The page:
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How does conduction flow through a cell?
Question Date: 2014-05-19
Answer 1:

The process of conduction across cells happens through the movement of ions, which are small atoms that contain an electrical charge. While there are a few different types of cells that exhibit this flow of electrical conduction, the most common type is the nerve cell, which is often referred to as a neuron.

Our body releases chemicals called neurotransmitters. When these neurotransmitters reach the ends of neurons, called the synapse, they cause a change in the nerve cell membrane. This then causes the molecule sodium to flow inside the cell membrane, which starts the conduction process.

Hope this helps.

Answer 2:

The conduction in a neuron cell is electrical and it is caused by chemicals that are inside the cells. The whole process of conduction in a neuron is the “action potential”, “spike”, or “impulse”. The action potential is an explosion of electrical activity that is created by a depolarizing current, and it occurs when a neuron sends information down an axon, away from the cell body.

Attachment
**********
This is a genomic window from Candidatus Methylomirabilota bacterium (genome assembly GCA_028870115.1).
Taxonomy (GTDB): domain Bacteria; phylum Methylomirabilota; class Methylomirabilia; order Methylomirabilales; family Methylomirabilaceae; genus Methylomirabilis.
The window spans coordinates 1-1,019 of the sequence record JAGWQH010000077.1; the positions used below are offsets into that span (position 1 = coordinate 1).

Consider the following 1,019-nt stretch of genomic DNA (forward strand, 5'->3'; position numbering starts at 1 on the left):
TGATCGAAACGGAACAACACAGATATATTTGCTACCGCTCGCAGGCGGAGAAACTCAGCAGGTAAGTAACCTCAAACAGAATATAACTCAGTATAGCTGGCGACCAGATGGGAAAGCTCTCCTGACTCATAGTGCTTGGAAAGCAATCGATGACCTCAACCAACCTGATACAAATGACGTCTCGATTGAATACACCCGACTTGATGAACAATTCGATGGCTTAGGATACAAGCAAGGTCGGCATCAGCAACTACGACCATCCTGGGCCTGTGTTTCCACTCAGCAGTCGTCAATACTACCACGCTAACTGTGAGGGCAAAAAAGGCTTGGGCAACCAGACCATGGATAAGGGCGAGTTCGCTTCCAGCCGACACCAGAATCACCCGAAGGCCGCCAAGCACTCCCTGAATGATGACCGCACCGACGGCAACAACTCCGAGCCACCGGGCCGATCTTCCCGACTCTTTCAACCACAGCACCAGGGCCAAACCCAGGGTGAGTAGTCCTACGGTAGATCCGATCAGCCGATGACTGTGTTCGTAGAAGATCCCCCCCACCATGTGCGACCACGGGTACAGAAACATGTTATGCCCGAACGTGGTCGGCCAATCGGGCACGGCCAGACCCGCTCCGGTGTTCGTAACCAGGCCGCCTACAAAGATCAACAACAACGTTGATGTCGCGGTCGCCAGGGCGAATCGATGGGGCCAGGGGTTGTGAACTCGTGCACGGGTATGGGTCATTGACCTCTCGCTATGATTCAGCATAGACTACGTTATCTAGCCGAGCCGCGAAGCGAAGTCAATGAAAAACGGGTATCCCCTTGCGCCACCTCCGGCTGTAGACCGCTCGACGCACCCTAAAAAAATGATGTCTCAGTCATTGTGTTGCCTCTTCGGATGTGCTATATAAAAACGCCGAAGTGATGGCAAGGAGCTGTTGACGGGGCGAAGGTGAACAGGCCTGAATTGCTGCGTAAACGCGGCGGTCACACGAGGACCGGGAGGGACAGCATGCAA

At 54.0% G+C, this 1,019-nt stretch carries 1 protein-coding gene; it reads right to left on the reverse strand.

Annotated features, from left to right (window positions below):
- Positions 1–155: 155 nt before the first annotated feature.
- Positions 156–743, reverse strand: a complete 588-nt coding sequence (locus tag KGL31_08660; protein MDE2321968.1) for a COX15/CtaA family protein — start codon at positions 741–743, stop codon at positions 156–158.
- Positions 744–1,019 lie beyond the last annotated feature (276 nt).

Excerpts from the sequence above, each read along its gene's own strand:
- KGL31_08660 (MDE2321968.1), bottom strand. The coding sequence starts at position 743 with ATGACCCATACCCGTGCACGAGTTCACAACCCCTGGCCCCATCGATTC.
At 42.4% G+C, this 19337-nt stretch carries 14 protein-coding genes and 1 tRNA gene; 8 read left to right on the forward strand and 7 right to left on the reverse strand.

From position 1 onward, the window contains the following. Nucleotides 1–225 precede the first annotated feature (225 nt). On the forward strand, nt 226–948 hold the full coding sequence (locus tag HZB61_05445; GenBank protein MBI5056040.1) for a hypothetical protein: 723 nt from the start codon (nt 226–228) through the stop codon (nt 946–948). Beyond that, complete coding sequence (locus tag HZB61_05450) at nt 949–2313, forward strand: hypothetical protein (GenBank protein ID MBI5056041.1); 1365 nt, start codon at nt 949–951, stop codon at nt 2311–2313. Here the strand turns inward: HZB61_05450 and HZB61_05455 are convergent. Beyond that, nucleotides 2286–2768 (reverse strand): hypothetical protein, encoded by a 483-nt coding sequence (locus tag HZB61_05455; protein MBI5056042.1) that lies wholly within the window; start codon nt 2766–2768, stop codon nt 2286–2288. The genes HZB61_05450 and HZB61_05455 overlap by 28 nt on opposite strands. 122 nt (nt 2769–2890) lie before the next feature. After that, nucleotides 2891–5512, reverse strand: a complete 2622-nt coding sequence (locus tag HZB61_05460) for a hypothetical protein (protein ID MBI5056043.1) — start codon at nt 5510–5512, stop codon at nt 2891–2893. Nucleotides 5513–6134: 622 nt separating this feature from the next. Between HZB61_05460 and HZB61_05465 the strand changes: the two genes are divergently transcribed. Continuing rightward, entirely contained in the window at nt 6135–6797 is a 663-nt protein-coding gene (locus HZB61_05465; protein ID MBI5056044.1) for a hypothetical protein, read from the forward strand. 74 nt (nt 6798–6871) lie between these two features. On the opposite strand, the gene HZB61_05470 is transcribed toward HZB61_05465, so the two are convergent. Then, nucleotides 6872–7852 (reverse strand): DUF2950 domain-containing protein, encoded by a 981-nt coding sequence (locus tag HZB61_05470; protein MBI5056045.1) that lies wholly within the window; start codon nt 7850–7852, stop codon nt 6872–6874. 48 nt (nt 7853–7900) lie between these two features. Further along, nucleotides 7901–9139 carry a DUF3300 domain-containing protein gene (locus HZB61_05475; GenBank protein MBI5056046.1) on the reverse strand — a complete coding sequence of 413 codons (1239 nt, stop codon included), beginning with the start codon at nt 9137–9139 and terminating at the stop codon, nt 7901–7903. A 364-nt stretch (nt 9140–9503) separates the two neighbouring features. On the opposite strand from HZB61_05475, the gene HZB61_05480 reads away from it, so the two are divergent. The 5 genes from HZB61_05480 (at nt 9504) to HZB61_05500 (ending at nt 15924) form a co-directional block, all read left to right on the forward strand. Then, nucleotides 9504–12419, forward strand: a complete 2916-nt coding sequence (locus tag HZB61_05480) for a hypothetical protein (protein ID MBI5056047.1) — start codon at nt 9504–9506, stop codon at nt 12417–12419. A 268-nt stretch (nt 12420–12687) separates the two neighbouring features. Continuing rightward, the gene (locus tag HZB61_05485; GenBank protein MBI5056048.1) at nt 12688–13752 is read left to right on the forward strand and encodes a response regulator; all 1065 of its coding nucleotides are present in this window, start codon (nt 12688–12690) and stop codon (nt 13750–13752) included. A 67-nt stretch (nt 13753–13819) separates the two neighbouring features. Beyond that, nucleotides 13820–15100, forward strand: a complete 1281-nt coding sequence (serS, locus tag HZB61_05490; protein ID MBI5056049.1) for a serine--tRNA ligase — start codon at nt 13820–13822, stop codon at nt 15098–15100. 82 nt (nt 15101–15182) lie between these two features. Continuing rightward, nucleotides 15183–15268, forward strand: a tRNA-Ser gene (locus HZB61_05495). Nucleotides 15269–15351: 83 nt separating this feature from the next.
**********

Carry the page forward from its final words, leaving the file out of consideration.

The action potential is based on the work of chemicals in the body which are "electrically-charged”. These electrically-charged chemical are called “ions” and in a nerve cells they are potassium (K+) and sodium (Na+). Depending on the state of the nerve cell, which can be sending or not a signal, the ions will cross the membrane of this cell producing electrical forces or voltage. It is the difference of voltage which produces a current and the conduction process.

I found for you a good website where you can see how this conduction process works inside the nerve cells. I also found nice videos where you can watch the process:

action potential
action potential video
more video

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